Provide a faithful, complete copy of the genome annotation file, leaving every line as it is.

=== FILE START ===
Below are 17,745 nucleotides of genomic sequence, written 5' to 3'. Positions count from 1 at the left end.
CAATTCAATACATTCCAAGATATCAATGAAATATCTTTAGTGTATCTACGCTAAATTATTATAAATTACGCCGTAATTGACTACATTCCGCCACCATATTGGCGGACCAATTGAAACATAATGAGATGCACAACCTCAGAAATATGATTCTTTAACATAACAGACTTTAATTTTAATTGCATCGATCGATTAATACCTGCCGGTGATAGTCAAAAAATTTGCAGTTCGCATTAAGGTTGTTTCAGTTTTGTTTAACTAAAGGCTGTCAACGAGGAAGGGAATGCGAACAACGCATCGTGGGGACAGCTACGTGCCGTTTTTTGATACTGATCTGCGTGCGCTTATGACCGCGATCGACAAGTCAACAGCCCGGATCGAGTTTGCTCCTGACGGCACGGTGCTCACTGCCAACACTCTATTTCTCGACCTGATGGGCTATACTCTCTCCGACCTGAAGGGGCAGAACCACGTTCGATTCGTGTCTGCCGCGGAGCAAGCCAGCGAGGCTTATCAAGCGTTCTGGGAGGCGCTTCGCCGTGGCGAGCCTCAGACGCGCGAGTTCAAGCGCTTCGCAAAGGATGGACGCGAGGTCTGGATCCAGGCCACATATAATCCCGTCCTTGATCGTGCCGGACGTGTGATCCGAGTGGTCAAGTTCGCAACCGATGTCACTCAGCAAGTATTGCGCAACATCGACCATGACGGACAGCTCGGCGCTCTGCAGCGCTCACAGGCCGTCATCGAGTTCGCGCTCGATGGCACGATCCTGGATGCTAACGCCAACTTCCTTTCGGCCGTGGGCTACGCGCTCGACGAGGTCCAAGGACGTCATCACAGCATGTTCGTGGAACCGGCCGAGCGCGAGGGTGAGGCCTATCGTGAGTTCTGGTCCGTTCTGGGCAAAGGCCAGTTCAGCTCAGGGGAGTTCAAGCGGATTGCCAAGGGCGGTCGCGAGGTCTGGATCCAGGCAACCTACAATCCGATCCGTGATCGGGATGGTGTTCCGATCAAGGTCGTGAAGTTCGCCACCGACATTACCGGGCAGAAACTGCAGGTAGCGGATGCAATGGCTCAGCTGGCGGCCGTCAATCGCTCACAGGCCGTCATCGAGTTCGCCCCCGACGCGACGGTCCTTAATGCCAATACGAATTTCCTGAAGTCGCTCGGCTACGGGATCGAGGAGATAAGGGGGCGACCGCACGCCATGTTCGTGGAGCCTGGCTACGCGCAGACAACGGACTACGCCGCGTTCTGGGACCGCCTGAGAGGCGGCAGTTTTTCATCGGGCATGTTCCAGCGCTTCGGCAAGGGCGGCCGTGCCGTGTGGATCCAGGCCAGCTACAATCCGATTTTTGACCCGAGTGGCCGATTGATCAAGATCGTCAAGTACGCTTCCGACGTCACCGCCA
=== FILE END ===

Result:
Below are 17,745 nucleotides of genomic sequence, written 5' to 3'. Positions count from 1 at the left end.
CAATTCAATACATTCCAAGATATCAATGAAATATCTTTAGTGTATCTACGCTAAATTATTATAAATTACGCCGTAATTGACTACATTCCGCCACCATATTGGCGGACCAATTGAAACATAATGAGATGCACAACCTCAGAAATATGATTCTTTAACATAACAGACTTTAATTTTAATTGCATCGATCGATTAATACCTGCCGGTGATAGTCAAAAAATTTGCAGTTCGCATTAAGGTTGTTTCAGTTTTGTTTAACTAAAGGCTGTCAACGAGGAAGGGAATGCGAACAACGCATCGTGGGGACAGCTACGTGCCGTTTTTTGATACTGATCTGCGTGCGCTTATGACCGCGATCGACAAGTCAACAGCCCGGATCGAGTTTGCTCCTGACGGCACGGTGCTCACTGCCAACACTCTATTTCTCGACCTGATGGGCTATACTCTCTCCGACCTGAAGGGGCAGAACCACGTTCGATTCGTGTCTGCCGCGGAGCAAGCCAGCGAGGCTTATCAAGCGTTCTGGGAGGCGCTTCGCCGTGGCGAGCCTCAGACGCGCGAGTTCAAGCGCTTCGCAAAGGATGGACGCGAGGTCTGGATCCAGGCCACATATAATCCCGTCCTTGATCGTGCCGGACGTGTGATCCGAGTGGTCAAGTTCGCAACCGATGTCACTCAGCAAGTATTGCGCAACATCGACCATGACGGACAGCTCGGCGCTCTGCAGCGCTCACAGGCCGTCATCGAGTTCGCGCTCGATGGCACGATCCTGGATGCTAACGCCAACTTCCTTTCGGCCGTGGGCTACGCGCTCGACGAGGTCCAAGGACGTCATCACAGCATGTTCGTGGAACCGGCCGAGCGCGAGGGTGAGGCCTATCGTGAGTTCTGGTCCGTTCTGGGCAAAGGCCAGTTCAGCTCAGGGGAGTTCAAGCGGATTGCCAAGGGCGGTCGCGAGGTCTGGATCCAGGCAACCTACAATCCGATCCGTGATCGGGATGGTGTTCCGATCAAGGTCGTGAAGTTCGCCACCGACATTACCGGGCAGAAACTGCAGGTAGCGGATGCAATGGCTCAGCTGGCGGCCGTCAATCGCTCACAGGCCGTCATCGAGTTCGCCCCCGACGCGACGGTCCTTAATGCCAATACGAATTTCCTGAAGTCGCTCGGCTACGGGATCGAGGAGATAAGGGGGCGACCGCACGCCATGTTCGTGGAGCCTGGCTACGCGCAGACAACGGACTACGCCGCGTTCTGGGACCGCCTGAGAGGCGGCAGTTTTTCATCGGGCATGTTCCAGCGCTTCGGCAAGGGCGGCCGTGCCGTGTGGATCCAGGCCAGCTACAATCCGATTTTTGACCCGAGTGGCCGATTGATCAAGATCGTCAAGTACGCTTCCGACGTCACCGCCA